Beyond Land Use Change

There is a growing need to address climate forced changes to the land cover, as well as looking at land use change.

Our paper comparing Climate Induced Land Cover Change (CILCC) to LULCC (Land Use Land Cover Change) in the Land Use special issue in Global Biogeochemical Cycles compares the changes in land cover from the changing climate (as carbon dioxide increases) and from land use change (human land requirements). We found that despite LULCC being a main research topic for terrestrial climate scientists, actually the neglected topic of CILCC was much more important in terms of land area affected and carbon emitted. We suggested that if how much research is done on a topic is influenced by how much affect it has on the climate, that we should look at CILCC more than we do LULCC. At present, LULCC is a much more popular topic than CILCC, so this is a call to arms.

That’s just one paper, but there is a gathering zeitgeist about this subject. In the same special issue, Schneck et al. look at how anthropogenic LCC (LULCC) can be offset by natural land cover change (aka CILCC) on the millennial scale. Again, they show that climate forced changes to vegetation are important.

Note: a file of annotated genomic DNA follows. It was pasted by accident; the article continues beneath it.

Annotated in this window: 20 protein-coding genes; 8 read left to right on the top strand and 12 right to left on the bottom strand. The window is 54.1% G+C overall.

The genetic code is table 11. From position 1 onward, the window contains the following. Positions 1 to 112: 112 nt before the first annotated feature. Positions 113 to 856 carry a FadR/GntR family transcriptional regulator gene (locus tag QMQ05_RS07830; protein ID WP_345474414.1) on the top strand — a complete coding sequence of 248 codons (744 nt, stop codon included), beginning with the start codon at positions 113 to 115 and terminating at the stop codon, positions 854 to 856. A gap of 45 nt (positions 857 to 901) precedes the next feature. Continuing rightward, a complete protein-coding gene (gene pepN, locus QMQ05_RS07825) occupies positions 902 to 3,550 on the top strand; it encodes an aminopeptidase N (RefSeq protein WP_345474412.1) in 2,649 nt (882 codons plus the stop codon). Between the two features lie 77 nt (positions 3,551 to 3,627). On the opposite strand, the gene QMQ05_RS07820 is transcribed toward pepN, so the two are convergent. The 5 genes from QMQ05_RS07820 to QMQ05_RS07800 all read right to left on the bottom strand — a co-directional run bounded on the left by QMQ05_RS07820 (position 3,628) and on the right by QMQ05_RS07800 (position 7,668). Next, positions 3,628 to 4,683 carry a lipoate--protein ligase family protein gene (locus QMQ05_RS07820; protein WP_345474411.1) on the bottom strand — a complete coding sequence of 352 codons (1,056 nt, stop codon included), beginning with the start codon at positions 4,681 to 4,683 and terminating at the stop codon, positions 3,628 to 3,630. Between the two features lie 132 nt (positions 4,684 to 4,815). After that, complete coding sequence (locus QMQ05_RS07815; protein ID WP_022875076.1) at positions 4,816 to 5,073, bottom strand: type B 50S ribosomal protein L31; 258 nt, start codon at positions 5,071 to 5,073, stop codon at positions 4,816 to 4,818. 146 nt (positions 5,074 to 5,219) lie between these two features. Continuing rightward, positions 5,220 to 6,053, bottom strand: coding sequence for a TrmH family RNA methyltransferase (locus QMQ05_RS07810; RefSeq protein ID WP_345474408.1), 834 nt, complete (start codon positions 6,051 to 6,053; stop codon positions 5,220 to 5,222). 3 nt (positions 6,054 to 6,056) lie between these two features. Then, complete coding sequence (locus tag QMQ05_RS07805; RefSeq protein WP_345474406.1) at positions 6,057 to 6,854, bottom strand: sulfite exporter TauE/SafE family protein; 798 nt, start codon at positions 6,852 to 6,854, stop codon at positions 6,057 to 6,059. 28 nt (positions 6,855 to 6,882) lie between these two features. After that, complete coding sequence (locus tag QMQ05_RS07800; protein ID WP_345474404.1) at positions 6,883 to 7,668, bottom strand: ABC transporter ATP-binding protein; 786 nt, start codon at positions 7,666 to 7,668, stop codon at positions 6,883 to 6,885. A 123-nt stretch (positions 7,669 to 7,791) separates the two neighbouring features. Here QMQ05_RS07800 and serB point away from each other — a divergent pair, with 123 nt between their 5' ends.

Earlier in the year, Ahlstrom et al published a paper in Environmental Research Letters showing that dynamic vegetation (aka CILCC) is a significant part of the terrestrial carbon cycle.

Then a couple of weeks ago, Almut Arneth had an opinion piece in Nature highlighting the complexities of the patterns of land use that emerge from human and climate drivers and calling for better accounting for land cover change in modelling.

The terminology for discussing this isn’t quite ‘set’, so it’s more challenging to see how these papers are connected. The use of the term ‘natural’ and ‘anthropogenic’ for CILCC and LULCC is problematic since it infers that the climate forced changes are natural, when in fact they are forced by anthropogenic climate change. I got argued down on anthropogenic too, as it infers that the other isn’t anthropogenic. I like the simplicity of natural vs anthropogenic and completely understand why others have used it. But in the end, I created the term CILCC because it fitted so nicely with LULCC (which has become a standard term).

Whatever you’re going to call it (obviously I’m in favour of CILCC), this is topic that we can’t afford to ignore any longer.